Not so encouraging is Lastings Milledge's seeming imprisonment on the bench. I know Shawn Green and Moises Alou are both hitting well and Alou's defense has looked surprisingly okay so far, but what's the point of having Milledge on the major league roster if he's not even ahead of David Newhan on the pinch hitting depth chart? Alou is forty years old and in need of the occasional day off if he's going to be healthy come October. Green is bad at playing defense. Newhan is bad at, well, seemingly everything. It would be nice to see Milledge poke his head out of the dugout in the next series.

Said series will begin Monday at 1:10 PM as the Mets (4-2), out of first place for the first time since April 6th of last year, host the cellar-dwelling Phillies (1-5) for their home opener at Shea. Game one should be a fun matchup of two young, talented pitchers as John Maine (1-0, 0.00) faces Cole Hamels (0-0, 0.00). Both pitchers have good, if brief, histories against the opposition as Hamels shut the Mets out for eight innings last year while Maine is 3-0 with a 1.96 ERA in three starts against the Phils.

Game two will take place Wednesday night and feature a slightly more lopsided pitching matchup. Oliver Perez (1-0, 1.29) tries to build on his excellent first start for the Mets. He will face the Phillies' big free agent acquisition of the offseason, Adam Eaton (0-1, 13.50), who has not proven to be especially good at pitching through his career or so far this year.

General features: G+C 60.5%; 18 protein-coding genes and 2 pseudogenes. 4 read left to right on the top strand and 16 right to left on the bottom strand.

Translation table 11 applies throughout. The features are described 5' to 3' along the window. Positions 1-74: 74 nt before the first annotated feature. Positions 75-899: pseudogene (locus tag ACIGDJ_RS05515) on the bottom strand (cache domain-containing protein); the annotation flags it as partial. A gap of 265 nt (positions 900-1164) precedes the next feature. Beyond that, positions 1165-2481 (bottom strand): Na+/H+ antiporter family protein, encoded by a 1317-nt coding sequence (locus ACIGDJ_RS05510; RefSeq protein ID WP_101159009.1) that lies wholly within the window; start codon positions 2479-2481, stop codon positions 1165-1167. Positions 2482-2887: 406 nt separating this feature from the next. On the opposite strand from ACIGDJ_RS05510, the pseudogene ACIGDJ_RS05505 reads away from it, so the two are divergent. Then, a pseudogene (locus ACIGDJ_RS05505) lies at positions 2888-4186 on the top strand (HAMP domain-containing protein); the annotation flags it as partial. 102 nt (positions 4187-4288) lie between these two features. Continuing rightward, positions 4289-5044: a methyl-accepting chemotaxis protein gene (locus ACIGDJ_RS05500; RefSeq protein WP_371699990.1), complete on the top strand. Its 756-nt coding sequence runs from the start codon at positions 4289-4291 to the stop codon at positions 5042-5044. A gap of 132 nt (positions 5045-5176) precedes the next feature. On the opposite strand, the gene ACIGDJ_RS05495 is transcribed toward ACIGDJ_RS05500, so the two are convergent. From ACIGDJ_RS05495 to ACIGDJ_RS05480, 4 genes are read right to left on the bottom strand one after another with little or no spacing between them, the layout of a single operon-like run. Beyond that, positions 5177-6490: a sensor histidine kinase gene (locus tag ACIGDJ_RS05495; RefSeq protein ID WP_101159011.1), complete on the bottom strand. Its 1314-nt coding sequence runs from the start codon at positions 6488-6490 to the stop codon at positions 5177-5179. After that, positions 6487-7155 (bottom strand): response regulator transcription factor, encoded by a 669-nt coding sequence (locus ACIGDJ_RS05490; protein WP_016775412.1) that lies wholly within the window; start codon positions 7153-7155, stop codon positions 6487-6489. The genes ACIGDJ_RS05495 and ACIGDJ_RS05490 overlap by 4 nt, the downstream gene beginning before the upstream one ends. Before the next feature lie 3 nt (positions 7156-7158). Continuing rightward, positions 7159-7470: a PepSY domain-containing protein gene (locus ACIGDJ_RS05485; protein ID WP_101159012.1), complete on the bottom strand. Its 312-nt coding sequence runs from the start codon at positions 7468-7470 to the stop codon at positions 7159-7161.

The starters for Thursday's game don't seem to be official yet, but I would assume that Tom Glavine (1-1, 2.38) will get the nod for the Mets. Jamie Moyer (1-0, 2.70) would seem to be next in line for Philly. Perhaps after the game the starters can get together with Alou and Julio Franco for a game of pinochle.

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Thursday, April 05, 2007
  Is it too late to get a recount on the NLCS?

There are few better ways to begin a season than by stomping the defending Champs in their own ballpark for three games. As might be expected in the cold of early April, offense was difficult to come by at times for both teams. But the Met bats were able to get by in the first two games before breaking out on night three. Meanwhile, the New York pitching and defense silenced the Cardinals and the doubters for at least a few days.